By Bishop Kevin J. Farrell
Publisher of The Texas Catholic
Pope Francis’ long-awaited and much-heralded pastoral encyclical, Laudato Si’ was released June 18 calling for “Global ecological conversion” based on limiting the use of non-renewable resources and re-use and recycling of materials to preserve resources for present and future generations.
While it is a pastoral and not a political document, it nevertheless calls for dialogue on the issues with which it deals; climate change, pollution and the need for a radical change in our relationship with our planet earth. It is sure to trigger a spirited international response.
Taking its name Laudato Si’ (Praise be to you) from the first line of St. Francis of Assisi’s Canticle of Creation, the encyclical, like the canticle, emphasizes that “creation can only be understood as a gift from the outstretched hand of the Father of all, and as a reality illuminated by the love which calls us together into universal communion.” ¶76*
Referring to the Canticle’s reference to “sister earth,” the beginning of the encyclical reminds the readers that, “This sister now cries out to us because of the harm we have inflicted on her by our irresponsible use and abuse of the goods with which God has endowed her. We have come to see ourselves as her lords and masters, entitled to plunder her at will. The violence present in our hearts, wounded by sin, is also reflected in the symptoms of sickness evident in the soil, in the water, in the air and in all forms of life.” ¶2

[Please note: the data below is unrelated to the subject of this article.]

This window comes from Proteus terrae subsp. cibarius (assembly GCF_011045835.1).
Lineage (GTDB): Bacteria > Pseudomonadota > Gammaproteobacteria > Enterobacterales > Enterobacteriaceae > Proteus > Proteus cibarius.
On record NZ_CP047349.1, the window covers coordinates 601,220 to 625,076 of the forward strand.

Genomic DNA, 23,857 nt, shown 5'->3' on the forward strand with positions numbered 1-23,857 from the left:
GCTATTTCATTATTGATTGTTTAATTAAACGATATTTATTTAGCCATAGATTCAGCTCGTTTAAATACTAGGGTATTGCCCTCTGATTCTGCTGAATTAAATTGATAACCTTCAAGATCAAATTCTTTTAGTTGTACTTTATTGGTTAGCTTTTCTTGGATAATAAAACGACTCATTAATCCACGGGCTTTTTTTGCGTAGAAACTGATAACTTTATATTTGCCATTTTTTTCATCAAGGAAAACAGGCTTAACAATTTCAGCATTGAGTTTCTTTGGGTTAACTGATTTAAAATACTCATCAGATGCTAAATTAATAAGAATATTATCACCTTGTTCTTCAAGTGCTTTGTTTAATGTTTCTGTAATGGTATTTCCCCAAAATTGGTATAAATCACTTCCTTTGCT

Identifying climate change as “one of the principal problems facing humanity in our day,” the document predicts, “Its worst impact will probably be felt by developing countries in coming decades,” and will be particularly devastating to the poor whose living is often solely dependent upon “natural reserves and ecosystemic services such as agriculture, fishing and forestry.” ¶25
Pollution of air, water and the environment caused by hundreds of tons of waste generated through the years, much of it non-biodegradable, has, according to the encyclical, caused the earth “to look more and more like an immense pile of filth.”¶21 The problem is, “closely linked to a throwaway culture which affects the excluded just as it quickly reduces things to rubbish.”
Laudato Si’ is really an examination of conscience and asks of each of us: “What kind of world do we want to leave to those who come after us, to children who are now growing up?” ¶120
In my opinion the importance of this encyclical as Christian teaching and as a wakeup call to the reality of an impending ecological catastrophe cannot be overstated. I plan to devote a number of future blogs to Laudato Si’ and the significance of this important papal encyclical.
Bishop Kevin J. Farrell is the seventh bishop of Dallas. Read his blog at bishopkevinfarrell.org/blog.
* Denotes number of paragraph cited from Laudato Si’.